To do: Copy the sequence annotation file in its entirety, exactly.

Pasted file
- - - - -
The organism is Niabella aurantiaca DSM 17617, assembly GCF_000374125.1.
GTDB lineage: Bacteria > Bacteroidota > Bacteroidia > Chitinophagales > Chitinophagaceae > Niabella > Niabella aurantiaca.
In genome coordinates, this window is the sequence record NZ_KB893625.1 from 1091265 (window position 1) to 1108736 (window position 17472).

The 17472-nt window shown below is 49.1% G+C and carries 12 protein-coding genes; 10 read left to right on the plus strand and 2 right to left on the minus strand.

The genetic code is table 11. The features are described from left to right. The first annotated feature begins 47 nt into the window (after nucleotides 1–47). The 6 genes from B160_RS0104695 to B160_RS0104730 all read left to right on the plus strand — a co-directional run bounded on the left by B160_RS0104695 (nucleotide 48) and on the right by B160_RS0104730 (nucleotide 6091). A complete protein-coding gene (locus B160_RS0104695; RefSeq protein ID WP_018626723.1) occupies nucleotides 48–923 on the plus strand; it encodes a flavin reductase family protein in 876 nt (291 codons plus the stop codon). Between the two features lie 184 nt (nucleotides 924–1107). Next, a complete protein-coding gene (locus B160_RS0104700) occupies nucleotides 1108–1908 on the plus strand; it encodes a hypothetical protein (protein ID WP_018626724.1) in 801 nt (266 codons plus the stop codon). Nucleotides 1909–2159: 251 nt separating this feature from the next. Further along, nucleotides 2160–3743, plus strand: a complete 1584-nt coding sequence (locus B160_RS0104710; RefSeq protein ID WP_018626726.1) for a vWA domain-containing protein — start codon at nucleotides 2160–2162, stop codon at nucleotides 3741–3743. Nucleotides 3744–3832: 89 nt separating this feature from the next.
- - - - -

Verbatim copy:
The organism is Niabella aurantiaca DSM 17617, assembly GCF_000374125.1.
GTDB lineage: Bacteria > Bacteroidota > Bacteroidia > Chitinophagales > Chitinophagaceae > Niabella > Niabella aurantiaca.
In genome coordinates, this window is the sequence record NZ_KB893625.1 from 1091265 (window position 1) to 1108736 (window position 17472).

The 17472-nt window shown below is 49.1% G+C and carries 12 protein-coding genes; 10 read left to right on the plus strand and 2 right to left on the minus strand.

The genetic code is table 11. The features are described from left to right. The first annotated feature begins 47 nt into the window (after nucleotides 1–47). The 6 genes from B160_RS0104695 to B160_RS0104730 all read left to right on the plus strand — a co-directional run bounded on the left by B160_RS0104695 (nucleotide 48) and on the right by B160_RS0104730 (nucleotide 6091). A complete protein-coding gene (locus B160_RS0104695; RefSeq protein ID WP_018626723.1) occupies nucleotides 48–923 on the plus strand; it encodes a flavin reductase family protein in 876 nt (291 codons plus the stop codon). Between the two features lie 184 nt (nucleotides 924–1107). Next, a complete protein-coding gene (locus B160_RS0104700) occupies nucleotides 1108–1908 on the plus strand; it encodes a hypothetical protein (protein ID WP_018626724.1) in 801 nt (266 codons plus the stop codon). Nucleotides 1909–2159: 251 nt separating this feature from the next. Further along, nucleotides 2160–3743, plus strand: a complete 1584-nt coding sequence (locus B160_RS0104710; RefSeq protein ID WP_018626726.1) for a vWA domain-containing protein — start codon at nucleotides 2160–2162, stop codon at nucleotides 3741–3743. Nucleotides 3744–3832: 89 nt separating this feature from the next.